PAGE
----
Friday, August 21, 2015

Decluttering - What about the old philosophies? - #10 - Guests

About a year and a half ago, I started a series of posts about decluttering, as I worked on ours. 

I started by talking about ten old philosophies that we grew up with, that I thought needed modification. Not to throw each and every one of them out completely, but to re-examine them. 

Today, I'd like to talk about #10 - "If you have family or friends visiting you, and they need something, you should have it at hand for them, be it a notebook, jacket, or an extra car to drive."

When I was a child, of course, we didn't have an extra car just sitting around for our friends; but when I visited my father when I was an adult, and he was single, he had a car for me to drive. It was pretty handy, and I was grateful! Still, it's not something I'm going to manage for our adult kids who visit from far away. Different times, I guess. 

It's so much fun, though, when someone says, "I need something to write in" or "I forgot a sweater", and I'm able to produce the item they need. I think part of the fun is that it reminds me of my sister. 

But here's what I decided, as I was simplifying: It's the principle of numbers, again, and of space, and of what we like best. I can keep one generic hoodie that most anyone in my family could wear to warm up. I usually have an extra toothbrush; they don't take up much space. We have a futon so it can be made into a bed. And because stationery stores are my "candy shops", I can keep a few extra notebooks and pens. 

Beyond that, if someone is visiting, and needs something, I can take them to the store, because it's really very simple for me to do that. 

Do you have items you keep on hand, just in case someone might need them? 

Monday, July 6, 2015

FREE Myers Family Cookbook (for Kindle or Kindle app)

In case you missed it in November, you can once again get the Myers Family Cookbook free for Kindle (or your computer or other electronic device). It will be free today through Wednesday, July 8, 2015.

You will find recipes, how-to's, and family memories.

Come, take the book; use it or browse it; pass the word.

Review it, if you would be so kind. 

Thanks so much! 

Tuesday, March 17, 2015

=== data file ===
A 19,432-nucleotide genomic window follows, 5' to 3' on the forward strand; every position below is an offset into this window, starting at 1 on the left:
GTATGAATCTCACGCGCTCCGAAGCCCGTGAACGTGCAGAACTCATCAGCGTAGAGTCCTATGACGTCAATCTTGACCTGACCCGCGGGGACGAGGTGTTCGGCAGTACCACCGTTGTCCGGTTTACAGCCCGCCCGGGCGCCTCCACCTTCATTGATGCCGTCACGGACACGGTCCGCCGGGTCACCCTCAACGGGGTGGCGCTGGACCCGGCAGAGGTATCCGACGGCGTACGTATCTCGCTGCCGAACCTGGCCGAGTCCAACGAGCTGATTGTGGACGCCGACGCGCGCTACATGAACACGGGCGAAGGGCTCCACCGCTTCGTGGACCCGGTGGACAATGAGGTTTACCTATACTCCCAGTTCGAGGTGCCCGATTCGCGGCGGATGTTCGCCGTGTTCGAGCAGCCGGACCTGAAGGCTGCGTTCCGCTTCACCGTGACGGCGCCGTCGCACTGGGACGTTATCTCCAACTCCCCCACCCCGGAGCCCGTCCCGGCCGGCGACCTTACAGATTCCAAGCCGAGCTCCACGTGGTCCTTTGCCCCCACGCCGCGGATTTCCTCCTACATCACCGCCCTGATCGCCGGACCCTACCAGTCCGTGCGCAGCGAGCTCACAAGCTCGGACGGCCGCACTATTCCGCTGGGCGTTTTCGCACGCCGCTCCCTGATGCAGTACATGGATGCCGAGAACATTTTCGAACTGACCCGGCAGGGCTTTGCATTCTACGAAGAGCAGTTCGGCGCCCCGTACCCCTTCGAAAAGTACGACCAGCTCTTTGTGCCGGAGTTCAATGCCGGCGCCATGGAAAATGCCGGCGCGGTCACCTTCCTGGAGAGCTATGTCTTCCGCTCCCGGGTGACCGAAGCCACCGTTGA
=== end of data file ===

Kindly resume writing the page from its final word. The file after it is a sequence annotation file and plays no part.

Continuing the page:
Quarter Irish Stew (Vegetarian)

I call it Quarter Irish Stew, because my parents told me I am quarter Irish; and also because I made this tonight without any lamb or even beef, or even ground beef, because one of my sons is eating vegetarian right now.

To be honest, I tried to take shortcuts but it ended up taking quite a bit of time anyway. But my guys all liked it. Yum. 

Put in a pan and cook until tender:

½ cup olive oil
2 cups chopped celery
1 cup chopped onion

Put in a Dutch oven along with the onion and celery:

1 cup red cooking wine
1 cup water
1 tablespoon Worcestershire
2 tablespoons tomato paste (I get it in a tube)
2 teaspoons bouillon 
1 teaspoon thyme
1 can (14.5 ounces) sliced carrots, drained
2 packages (11 ounces each) Steam Fresh, lightly sauced, roasted red potatoes

Bring to a boil, turn down, and simmer until potatoes are done.

Thursday, March 5, 2015

Activities for Promoting Child Development

I wrote a paper for a college class called "The School-Age Child", which is aimed generally at after-school care. I would like to share with you the parts of that paper that were strictly my own, in other words, not the parts sourced and cited from the textbook, but my own experiences that I shared, as they touch on some of the knowledge in that text.  


Children's healthy physical growth may be influenced by how much time they spend exercising, as well as the food that is consumed.

In addition to providing wholesome meals and snacks, and trying to make sure those children who are poor have some nutritious food to eat, I would also share with the children books that help them to understand the value of good food. One book that I like is Gail Gibbon's The Vegetables We Eat.

Another one I like for children is Who Put the Cookies in the Cookie Jar? by George Shannon. While this book does promote sweets, they are homemade, and it provides cultural lessons as well, as it shows all the different people who make the ingredients and supplies possible. I feel this gives them an appreciation for the people who provide our food, as well as the value of food, apart from highly-processed foods.